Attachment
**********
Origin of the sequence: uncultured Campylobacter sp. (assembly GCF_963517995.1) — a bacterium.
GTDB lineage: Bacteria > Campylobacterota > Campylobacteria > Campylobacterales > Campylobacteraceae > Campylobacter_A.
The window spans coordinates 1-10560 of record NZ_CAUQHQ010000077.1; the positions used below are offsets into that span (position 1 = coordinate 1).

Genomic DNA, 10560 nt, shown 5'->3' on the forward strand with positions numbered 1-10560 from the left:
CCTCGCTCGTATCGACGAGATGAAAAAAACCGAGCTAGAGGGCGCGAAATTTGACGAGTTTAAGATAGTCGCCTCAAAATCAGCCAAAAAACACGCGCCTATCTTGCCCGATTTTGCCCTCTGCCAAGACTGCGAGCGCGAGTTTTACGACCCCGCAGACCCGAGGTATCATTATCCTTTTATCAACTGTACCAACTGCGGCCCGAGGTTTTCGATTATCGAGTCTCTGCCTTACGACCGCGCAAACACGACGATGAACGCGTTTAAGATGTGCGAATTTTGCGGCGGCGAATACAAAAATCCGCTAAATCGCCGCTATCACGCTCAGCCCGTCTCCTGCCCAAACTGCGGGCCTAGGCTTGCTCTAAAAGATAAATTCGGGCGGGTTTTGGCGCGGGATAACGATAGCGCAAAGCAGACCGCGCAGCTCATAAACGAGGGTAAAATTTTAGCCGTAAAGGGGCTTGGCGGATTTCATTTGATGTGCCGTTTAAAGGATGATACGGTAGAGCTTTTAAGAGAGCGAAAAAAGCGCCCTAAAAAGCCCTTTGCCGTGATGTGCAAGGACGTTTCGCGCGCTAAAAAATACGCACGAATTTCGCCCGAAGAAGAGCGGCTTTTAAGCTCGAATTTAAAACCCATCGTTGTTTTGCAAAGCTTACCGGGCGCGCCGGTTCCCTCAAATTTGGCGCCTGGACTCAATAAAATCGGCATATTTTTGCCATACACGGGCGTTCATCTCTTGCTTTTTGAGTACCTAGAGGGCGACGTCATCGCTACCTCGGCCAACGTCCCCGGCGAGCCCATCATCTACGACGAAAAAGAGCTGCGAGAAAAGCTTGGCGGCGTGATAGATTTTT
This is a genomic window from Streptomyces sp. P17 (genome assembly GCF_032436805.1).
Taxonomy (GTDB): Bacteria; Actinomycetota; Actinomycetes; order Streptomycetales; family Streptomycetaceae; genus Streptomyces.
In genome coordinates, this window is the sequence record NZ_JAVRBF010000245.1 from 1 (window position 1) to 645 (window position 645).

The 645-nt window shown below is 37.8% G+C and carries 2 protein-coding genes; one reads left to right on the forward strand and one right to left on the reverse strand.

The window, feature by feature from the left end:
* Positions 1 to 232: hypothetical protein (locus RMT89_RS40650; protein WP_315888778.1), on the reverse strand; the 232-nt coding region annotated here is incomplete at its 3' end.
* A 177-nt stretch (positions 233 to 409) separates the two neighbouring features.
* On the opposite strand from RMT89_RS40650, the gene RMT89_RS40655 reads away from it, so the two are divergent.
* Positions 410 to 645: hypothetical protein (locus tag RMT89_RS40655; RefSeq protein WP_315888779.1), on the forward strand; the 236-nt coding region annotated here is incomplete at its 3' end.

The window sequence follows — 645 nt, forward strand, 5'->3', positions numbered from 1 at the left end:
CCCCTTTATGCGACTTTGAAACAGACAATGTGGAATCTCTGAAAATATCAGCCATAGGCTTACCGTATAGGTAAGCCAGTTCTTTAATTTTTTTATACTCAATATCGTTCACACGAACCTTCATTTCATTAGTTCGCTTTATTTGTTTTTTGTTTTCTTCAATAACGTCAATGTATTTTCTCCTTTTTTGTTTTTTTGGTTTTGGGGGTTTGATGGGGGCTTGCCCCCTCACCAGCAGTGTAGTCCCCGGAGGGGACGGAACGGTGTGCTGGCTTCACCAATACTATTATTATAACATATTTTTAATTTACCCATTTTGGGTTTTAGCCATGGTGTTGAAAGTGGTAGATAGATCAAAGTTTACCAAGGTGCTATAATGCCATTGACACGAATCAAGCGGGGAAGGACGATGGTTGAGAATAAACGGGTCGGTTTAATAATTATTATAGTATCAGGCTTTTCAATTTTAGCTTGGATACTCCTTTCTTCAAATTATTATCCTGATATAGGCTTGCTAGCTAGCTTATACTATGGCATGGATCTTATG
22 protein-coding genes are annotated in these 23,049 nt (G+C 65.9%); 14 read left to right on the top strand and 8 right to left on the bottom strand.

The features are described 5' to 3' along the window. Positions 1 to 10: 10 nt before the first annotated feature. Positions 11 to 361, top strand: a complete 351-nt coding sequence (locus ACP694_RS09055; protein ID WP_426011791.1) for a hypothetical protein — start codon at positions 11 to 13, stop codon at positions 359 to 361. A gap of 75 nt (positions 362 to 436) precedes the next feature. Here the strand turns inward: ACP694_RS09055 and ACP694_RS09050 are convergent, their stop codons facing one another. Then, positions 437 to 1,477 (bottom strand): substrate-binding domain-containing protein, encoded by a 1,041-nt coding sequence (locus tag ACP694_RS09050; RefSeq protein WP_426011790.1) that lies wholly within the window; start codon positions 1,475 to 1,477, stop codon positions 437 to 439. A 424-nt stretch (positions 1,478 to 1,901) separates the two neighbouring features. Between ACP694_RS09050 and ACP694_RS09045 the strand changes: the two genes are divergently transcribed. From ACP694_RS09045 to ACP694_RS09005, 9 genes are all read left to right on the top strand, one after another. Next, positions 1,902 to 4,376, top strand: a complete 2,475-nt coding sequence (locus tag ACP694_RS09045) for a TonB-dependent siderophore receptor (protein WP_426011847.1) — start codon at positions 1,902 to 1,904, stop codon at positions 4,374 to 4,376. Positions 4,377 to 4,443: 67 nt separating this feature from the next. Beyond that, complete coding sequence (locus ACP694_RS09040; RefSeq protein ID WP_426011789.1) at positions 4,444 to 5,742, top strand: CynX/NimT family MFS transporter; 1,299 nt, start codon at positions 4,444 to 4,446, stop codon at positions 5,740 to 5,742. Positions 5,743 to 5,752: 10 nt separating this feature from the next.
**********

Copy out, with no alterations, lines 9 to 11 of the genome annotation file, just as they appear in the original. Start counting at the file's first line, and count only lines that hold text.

The 645-nt window shown below is 37.8% G+C and carries 2 protein-coding genes; one reads left to right on the forward strand and one right to left on the reverse strand.

The window, feature by feature from the left end:
* Positions 1 to 232: hypothetical protein (locus RMT89_RS40650; protein WP_315888778.1), on the reverse strand; the 232-nt coding region annotated here is incomplete at its 3' end.